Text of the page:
This paper describes the requirements that the polar platform will have to meet if it is to satisfy the needs of the scientific earth observation communities in the early 1990's. The Eos is a prime mission for the polar platform. The polar platform will be a large satellite in a sun synchronous orbit that could be built up from the same components that are to be used to build the Space Station and its co-orbiting freeflying satellite. It will be serviced from the Shuttle so that it will be kept in operation and up-to-date for at least a decade. An initial set of scientific requirements has been documented by a Science and Missions Requirements Working Group (S&MRWG). These scientific requirements have been translated into derived technical requirements for the polar platform. These derived requirements are presented.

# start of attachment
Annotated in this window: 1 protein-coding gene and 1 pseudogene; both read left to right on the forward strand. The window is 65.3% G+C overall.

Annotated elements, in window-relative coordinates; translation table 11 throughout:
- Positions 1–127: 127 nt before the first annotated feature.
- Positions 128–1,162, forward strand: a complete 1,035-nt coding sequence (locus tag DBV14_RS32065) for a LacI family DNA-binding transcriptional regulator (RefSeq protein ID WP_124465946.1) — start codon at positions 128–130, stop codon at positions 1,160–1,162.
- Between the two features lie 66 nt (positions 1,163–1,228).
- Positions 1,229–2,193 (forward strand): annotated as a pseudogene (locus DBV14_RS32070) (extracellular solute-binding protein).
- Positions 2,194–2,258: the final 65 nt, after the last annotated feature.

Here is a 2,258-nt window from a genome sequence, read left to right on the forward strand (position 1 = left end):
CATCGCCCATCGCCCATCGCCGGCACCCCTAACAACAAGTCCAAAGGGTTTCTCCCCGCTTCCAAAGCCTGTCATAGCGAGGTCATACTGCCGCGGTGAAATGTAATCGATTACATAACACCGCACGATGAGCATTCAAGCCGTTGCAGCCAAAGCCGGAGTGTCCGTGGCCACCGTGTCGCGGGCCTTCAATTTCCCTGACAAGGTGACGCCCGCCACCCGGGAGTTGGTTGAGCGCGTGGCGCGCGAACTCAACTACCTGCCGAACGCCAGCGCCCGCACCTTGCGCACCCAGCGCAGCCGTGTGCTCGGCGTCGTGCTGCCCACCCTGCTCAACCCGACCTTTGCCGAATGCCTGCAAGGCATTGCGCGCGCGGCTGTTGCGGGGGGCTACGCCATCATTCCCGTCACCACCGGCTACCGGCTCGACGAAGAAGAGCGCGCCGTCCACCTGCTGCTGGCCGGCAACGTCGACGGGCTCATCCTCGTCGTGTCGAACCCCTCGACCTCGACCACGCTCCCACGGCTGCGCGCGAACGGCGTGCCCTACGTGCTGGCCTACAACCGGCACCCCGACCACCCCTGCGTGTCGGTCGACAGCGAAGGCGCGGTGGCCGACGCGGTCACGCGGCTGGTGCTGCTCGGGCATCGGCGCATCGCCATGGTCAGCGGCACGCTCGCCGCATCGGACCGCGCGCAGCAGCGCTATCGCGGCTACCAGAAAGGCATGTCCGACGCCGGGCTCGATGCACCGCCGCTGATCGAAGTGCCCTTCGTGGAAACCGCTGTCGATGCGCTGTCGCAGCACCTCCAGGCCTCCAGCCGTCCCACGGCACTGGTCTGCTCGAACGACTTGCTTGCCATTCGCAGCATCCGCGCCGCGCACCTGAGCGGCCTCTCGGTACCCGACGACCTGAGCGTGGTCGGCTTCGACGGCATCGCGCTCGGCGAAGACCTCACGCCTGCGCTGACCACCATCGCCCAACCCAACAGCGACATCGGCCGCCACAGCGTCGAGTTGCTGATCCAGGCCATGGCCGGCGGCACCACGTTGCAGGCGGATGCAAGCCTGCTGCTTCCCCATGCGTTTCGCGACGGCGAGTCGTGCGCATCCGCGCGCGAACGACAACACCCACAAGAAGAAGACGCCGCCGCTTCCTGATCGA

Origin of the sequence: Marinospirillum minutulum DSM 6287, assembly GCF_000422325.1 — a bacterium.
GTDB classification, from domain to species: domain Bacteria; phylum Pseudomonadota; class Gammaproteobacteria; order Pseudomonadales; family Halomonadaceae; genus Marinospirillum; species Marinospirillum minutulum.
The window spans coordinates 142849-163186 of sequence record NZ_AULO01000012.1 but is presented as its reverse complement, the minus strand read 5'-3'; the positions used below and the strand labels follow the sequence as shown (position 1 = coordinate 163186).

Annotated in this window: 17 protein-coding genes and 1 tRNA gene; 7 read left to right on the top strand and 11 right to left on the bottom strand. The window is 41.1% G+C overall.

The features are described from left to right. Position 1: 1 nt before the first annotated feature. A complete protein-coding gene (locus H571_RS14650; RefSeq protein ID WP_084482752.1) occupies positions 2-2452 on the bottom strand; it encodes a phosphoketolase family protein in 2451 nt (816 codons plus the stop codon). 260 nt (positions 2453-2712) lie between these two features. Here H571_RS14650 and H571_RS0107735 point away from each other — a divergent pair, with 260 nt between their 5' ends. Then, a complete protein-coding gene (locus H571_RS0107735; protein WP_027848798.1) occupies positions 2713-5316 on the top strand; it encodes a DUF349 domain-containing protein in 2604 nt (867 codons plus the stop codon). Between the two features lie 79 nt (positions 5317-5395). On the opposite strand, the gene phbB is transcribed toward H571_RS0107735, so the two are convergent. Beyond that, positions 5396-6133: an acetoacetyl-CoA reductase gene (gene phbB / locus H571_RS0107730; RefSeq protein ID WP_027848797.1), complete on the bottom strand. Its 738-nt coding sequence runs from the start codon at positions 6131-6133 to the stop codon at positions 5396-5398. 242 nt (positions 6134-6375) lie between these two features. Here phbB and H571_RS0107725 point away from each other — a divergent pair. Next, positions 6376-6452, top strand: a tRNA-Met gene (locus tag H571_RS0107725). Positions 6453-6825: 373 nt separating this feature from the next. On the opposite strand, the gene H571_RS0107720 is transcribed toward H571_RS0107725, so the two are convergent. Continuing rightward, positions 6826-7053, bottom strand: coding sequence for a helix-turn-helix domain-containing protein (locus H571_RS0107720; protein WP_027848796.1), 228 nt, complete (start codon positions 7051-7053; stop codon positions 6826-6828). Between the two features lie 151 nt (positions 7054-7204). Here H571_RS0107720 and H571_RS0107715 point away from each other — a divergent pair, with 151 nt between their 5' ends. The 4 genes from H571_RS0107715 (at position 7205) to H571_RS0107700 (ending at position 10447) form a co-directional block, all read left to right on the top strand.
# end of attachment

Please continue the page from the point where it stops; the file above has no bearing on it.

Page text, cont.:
Earth remote sensing requirements that may be expected for Space Station are presented. They include research requirements for more detailed spectral resolution, atmospheric effects on information extraction, and much more thorough probing of irradiance angle -view angle information content in scene radiance than has been done to date. Instrument development requirements for unmanned commercial and governmental satellite systems are described. Requirements posed by NASA global habitability research efforts and Earth data systems developments such as the Pilot Oceans Data System, the Pilot Climate Data System, and the Pilot Land Data System are considered with a view to the role of Earth satellites of many kinds as aids to better understanding of the planet and its natural systems.